By focusing on relevance, we think outside of the box and push ourselves to change, but we never innovate for the sake of innovation because, frankly, it’s more important to us to do something simple to drive value to a customer. Back when we started out, we used the physical postal service to innovate. We did something extremely analog in order to bring the industry more online. That’s something that we hold true to the future of the business.
You experienced explosive growth in subscribers back in 2010 after YouTube beauty star Ingrid Nilsen of Glamorazzi posted a rave review about Birchbox. How is the company continuing to involve the community as a way to enhance product personalization?
Our customers are such a core part of who we are and how we’ve built the company. As we’ve learned more about what they really love, we’ve built more competencies into that. It’s sometimes not just about asking customers what they want, but about listening and understanding what’s motivating these requests and why our customer’s feeling like they’re not getting everything that they need, and then creating something that they didn’t know they wanted, but that answers those requests and thoughts.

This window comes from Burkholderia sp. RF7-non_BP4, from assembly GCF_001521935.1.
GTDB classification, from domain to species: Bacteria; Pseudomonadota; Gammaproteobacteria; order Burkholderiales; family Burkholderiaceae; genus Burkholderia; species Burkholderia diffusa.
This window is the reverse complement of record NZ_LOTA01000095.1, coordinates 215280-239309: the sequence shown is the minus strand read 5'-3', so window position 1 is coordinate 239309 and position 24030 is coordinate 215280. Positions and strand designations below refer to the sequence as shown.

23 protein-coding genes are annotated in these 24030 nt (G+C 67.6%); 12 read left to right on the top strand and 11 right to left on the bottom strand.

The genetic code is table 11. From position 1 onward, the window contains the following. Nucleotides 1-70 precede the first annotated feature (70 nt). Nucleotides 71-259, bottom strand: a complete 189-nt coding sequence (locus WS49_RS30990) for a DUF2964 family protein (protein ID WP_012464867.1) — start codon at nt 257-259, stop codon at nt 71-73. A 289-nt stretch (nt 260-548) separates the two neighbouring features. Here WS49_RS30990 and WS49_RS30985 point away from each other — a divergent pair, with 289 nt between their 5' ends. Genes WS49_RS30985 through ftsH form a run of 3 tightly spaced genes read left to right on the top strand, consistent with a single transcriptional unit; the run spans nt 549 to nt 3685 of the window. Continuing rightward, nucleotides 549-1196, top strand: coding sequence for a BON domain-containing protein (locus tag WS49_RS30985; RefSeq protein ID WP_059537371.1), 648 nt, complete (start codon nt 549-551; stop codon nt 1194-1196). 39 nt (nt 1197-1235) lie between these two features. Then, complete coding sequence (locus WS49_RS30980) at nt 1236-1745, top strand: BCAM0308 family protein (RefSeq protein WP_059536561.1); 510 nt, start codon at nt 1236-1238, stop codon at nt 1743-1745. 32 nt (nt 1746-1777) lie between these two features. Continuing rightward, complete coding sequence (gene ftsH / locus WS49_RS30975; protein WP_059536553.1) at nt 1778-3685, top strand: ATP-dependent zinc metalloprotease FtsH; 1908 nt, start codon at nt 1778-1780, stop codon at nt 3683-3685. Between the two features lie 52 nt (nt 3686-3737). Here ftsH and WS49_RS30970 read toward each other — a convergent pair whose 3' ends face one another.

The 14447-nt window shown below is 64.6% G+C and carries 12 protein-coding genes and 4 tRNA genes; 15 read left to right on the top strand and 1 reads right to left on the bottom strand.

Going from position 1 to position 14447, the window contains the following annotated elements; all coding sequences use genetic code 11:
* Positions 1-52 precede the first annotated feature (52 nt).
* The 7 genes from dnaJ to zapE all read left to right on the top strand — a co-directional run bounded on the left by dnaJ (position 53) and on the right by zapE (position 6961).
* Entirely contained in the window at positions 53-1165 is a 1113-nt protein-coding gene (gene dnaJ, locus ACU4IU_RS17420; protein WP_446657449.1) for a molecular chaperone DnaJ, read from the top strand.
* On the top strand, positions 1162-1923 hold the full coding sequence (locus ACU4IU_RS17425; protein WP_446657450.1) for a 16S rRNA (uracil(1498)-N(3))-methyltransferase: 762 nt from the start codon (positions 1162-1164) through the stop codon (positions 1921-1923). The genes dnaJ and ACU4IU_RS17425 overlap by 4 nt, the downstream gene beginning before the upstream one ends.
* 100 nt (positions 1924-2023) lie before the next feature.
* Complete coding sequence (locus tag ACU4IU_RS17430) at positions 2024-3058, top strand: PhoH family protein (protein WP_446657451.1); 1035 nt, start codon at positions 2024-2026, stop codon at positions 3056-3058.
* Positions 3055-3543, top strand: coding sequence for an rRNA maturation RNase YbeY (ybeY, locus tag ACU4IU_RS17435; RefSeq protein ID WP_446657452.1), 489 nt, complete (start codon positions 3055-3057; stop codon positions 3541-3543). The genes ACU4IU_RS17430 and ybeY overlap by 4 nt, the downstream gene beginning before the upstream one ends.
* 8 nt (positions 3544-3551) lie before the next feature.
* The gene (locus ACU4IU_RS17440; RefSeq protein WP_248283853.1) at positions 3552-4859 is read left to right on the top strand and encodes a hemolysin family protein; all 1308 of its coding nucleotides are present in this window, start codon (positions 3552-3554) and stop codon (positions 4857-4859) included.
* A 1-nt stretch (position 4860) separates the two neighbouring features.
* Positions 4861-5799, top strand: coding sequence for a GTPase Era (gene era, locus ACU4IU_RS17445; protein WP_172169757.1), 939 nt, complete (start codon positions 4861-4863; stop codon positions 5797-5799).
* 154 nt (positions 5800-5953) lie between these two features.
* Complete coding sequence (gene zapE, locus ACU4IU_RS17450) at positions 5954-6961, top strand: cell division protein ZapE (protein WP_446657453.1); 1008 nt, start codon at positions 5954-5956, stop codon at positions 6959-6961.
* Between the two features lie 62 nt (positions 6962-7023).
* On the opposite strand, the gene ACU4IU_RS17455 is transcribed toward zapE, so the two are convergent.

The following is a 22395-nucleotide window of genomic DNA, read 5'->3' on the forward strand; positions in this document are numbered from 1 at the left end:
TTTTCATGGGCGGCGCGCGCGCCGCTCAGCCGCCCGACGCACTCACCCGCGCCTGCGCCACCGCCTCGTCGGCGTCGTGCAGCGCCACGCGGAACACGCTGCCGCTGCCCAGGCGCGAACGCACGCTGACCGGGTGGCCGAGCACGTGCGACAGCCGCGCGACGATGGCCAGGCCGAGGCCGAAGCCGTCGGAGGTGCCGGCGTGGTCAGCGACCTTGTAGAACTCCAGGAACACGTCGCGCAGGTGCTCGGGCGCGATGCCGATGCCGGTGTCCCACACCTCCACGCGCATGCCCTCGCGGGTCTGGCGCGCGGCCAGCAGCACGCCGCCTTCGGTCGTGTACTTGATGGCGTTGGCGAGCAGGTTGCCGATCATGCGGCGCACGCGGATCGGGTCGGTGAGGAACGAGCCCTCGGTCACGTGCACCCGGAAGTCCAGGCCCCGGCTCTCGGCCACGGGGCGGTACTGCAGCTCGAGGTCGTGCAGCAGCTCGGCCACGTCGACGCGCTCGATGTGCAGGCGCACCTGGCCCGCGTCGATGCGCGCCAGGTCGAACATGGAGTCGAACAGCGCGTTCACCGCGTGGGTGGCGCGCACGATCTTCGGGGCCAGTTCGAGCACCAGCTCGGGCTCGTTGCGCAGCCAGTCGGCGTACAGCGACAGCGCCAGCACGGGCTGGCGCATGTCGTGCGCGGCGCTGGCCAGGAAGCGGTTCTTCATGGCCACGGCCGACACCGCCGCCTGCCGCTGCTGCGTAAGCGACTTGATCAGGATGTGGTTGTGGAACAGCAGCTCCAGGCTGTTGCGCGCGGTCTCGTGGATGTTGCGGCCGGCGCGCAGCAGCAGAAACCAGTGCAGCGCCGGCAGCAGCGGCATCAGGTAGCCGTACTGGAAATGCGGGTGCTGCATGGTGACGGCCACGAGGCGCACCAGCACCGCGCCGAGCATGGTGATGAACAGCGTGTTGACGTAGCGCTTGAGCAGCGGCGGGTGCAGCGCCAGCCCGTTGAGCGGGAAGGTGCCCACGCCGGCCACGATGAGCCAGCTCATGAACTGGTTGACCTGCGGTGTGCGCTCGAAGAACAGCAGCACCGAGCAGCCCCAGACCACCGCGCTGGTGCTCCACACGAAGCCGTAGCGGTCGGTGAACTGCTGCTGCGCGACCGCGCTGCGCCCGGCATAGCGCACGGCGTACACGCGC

We’ve done it in every way, from extremely scaled campaigns to customers, where we’re showcasing them in commercials to individual campaigns with people who have been a Birchbox subscriber for a long time and suddenly have built a massive social presence to very small focus groups where we want to understand from every customer — customers who haven’t had as positive of experiences, to customers who are really avid and super loyal to Birchbox.